“As much as he did come back to Russia, as much as he did meet, at least I believe, with insurgents, the vetting process wasn’t successful for him, and he came back home and the threat was one that we face today,” Keating said. “Through the Internet, through other linkages, that people can become radicalized and present the greatest threat.”
Keating was also part of a congressional delegation that visited Russia in May to look into the bombings. He said both trips have reinforced that if Tamerlan Tsarnaev was trying to join insurgents in Russia, he did not succeed.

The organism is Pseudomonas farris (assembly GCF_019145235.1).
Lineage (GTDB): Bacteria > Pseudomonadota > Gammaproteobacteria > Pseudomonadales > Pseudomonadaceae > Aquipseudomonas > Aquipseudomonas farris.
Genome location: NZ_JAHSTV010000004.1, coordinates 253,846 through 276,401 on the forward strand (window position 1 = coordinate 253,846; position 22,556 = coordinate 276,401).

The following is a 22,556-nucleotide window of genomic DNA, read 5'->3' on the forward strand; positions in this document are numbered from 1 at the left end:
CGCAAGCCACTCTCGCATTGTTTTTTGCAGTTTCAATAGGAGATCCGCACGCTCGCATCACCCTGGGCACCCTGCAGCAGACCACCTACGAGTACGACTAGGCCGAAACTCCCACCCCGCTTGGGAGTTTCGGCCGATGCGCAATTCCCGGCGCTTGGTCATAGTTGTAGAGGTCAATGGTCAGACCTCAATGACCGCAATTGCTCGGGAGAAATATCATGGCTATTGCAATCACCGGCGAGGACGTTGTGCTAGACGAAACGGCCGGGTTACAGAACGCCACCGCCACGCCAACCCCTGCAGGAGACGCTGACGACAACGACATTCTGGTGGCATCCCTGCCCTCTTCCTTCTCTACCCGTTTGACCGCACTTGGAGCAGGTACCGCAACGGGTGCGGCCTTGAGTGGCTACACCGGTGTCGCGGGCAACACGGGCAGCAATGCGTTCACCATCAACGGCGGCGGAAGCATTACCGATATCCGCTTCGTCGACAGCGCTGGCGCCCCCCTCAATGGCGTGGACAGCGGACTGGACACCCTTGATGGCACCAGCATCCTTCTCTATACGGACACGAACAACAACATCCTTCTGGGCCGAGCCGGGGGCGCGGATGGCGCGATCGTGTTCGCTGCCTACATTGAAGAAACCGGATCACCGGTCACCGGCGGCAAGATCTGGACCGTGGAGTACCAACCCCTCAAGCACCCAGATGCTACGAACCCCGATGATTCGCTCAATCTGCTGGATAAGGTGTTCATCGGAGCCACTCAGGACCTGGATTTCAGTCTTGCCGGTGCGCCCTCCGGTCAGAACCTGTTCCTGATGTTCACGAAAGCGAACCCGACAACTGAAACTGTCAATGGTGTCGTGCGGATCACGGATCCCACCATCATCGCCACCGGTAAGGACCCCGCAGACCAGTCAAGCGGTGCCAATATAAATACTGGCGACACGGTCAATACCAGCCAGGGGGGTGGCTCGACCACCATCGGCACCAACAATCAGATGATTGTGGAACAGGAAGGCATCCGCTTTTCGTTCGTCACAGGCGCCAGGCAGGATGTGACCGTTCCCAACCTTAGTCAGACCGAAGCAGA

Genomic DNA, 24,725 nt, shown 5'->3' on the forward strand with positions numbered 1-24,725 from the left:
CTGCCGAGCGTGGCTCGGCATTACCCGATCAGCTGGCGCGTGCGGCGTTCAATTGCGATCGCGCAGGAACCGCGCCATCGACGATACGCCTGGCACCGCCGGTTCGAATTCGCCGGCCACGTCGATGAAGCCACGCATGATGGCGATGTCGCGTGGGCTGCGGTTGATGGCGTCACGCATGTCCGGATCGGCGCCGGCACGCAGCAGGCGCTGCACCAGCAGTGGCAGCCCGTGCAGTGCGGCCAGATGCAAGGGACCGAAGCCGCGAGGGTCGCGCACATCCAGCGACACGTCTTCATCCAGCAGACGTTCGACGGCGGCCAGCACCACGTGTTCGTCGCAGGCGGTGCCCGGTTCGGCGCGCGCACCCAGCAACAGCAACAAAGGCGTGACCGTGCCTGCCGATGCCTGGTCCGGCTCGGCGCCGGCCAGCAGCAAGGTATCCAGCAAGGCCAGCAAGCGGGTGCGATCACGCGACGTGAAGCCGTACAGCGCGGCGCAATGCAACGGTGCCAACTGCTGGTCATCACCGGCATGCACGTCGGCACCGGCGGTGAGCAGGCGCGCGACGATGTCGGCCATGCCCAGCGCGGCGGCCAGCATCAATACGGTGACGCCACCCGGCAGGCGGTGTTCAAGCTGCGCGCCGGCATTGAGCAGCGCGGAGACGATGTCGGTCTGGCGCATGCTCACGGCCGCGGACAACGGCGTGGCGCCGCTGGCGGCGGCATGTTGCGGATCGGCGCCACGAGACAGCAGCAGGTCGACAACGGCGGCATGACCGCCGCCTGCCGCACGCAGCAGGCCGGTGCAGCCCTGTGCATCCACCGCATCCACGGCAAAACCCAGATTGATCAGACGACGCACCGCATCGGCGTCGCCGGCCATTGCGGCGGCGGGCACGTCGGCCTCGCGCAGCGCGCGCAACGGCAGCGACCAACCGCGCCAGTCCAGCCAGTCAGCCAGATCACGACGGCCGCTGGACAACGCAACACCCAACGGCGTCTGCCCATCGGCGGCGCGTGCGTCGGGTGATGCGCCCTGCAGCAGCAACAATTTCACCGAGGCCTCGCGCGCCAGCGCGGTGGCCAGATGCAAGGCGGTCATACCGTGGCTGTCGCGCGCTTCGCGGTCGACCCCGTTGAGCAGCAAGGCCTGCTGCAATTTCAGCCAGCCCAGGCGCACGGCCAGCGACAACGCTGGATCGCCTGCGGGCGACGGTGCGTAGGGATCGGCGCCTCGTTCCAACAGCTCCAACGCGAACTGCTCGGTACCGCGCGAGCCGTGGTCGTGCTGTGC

In Sochi, Keating said he and McCaul plan to meet with officials to assess how the U.S. and other countries are preparing for an event in a region with a significant terrorist threat. An Islamic militant group in Dagestan has claimed responsibility for suicide bombings that killed 34 people last month and posted a video threatening to strike the Olympics. Sochi is about 300 miles west of Dagestan.
“We want to take back whatever coordinated information we can that deals directly with U.S. citizens, so we’re in the best position possible to make sure our own people are safe,” Keating said.